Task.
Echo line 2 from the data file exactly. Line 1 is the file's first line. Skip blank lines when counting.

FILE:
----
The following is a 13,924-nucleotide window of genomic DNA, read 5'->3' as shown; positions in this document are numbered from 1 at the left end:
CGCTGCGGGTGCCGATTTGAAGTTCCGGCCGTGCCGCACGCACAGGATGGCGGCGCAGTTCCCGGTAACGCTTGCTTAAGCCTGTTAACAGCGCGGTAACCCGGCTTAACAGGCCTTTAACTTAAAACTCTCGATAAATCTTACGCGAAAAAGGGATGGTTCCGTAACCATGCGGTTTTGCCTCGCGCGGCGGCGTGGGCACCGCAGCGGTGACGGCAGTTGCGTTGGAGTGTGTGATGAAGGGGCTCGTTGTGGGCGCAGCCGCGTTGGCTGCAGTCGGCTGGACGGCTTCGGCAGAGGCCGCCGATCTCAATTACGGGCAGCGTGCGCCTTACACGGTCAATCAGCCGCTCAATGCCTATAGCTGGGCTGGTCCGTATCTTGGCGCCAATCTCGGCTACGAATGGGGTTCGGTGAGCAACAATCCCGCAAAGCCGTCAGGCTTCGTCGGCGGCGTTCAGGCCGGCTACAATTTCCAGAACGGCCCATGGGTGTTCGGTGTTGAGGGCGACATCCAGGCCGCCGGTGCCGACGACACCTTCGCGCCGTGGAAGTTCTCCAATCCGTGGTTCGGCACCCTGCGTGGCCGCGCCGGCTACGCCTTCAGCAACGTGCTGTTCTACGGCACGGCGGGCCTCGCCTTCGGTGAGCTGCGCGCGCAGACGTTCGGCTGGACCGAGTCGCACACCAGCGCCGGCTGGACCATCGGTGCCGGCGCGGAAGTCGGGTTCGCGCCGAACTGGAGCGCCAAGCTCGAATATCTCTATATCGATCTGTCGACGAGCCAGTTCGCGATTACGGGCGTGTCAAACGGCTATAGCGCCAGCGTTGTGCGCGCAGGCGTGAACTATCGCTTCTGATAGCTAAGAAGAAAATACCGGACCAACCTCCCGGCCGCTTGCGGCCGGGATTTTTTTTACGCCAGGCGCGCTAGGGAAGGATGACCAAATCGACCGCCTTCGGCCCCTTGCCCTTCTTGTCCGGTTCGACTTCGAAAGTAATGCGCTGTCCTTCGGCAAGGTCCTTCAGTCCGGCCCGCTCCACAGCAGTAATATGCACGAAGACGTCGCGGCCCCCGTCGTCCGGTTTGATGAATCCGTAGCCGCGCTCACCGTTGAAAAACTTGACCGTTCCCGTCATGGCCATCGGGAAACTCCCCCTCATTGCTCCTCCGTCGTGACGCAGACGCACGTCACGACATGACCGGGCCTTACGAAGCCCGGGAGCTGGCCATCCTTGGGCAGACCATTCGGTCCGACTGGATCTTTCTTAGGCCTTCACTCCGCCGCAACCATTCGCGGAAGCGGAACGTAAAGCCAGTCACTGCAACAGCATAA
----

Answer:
CGCTGCGGGTGCCGATTTGAAGTTCCGGCCGTGCCGCACGCACAGGATGGCGGCGCAGTTCCCGGTAACGCTTGCTTAAGCCTGTTAACAGCGCGGTAACCCGGCTTAACAGGCCTTTAACTTAAAACTCTCGATAAATCTTACGCGAAAAAGGGATGGTTCCGTAACCATGCGGTTTTGCCTCGCGCGGCGGCGTGGGCACCGCAGCGGTGACGGCAGTTGCGTTGGAGTGTGTGATGAAGGGGCTCGTTGTGGGCGCAGCCGCGTTGGCTGCAGTCGGCTGGACGGCTTCGGCAGAGGCCGCCGATCTCAATTACGGGCAGCGTGCGCCTTACACGGTCAATCAGCCGCTCAATGCCTATAGCTGGGCTGGTCCGTATCTTGGCGCCAATCTCGGCTACGAATGGGGTTCGGTGAGCAACAATCCCGCAAAGCCGTCAGGCTTCGTCGGCGGCGTTCAGGCCGGCTACAATTTCCAGAACGGCCCATGGGTGTTCGGTGTTGAGGGCGACATCCAGGCCGCCGGTGCCGACGACACCTTCGCGCCGTGGAAGTTCTCCAATCCGTGGTTCGGCACCCTGCGTGGCCGCGCCGGCTACGCCTTCAGCAACGTGCTGTTCTACGGCACGGCGGGCCTCGCCTTCGGTGAGCTGCGCGCGCAGACGTTCGGCTGGACCGAGTCGCACACCAGCGCCGGCTGGACCATCGGTGCCGGCGCGGAAGTCGGGTTCGCGCCGAACTGGAGCGCCAAGCTCGAATATCTCTATATCGATCTGTCGACGAGCCAGTTCGCGATTACGGGCGTGTCAAACGGCTATAGCGCCAGCGTTGTGCGCGCAGGCGTGAACTATCGCTTCTGATAGCTAAGAAGAAAATACCGGACCAACCTCCCGGCCGCTTGCGGCCGGGATTTTTTTTACGCCAGGCGCGCTAGGGAAGGATGACCAAATCGACCGCCTTCGGCCCCTTGCCCTTCTTGTCCGGTTCGACTTCGAAAGTAATGCGCTGTCCTTCGGCAAGGTCCTTCAGTCCGGCCCGCTCCACAGCAGTAATATGCACGAAGACGTCGCGGCCCCCGTCGTCCGGTTTGATGAATCCGTAGCCGCGCTCACCGTTGAAAAACTTGACCGTTCCCGTCATGGCCATCGGGAAACTCCCCCTCATTGCTCCTCCGTCGTGACGCAGACGCACGTCACGACATGACCGGGCCTTACGAAGCCCGGGAGCTGGCCATCCTTGGGCAGACCATTCGGTCCGACTGGATCTTTCTTAGGCCTTCACTCCGCCGCAACCATTCGCGGAAGCGGAACGTAAAGCCAGTCACTGCAACAGCATAA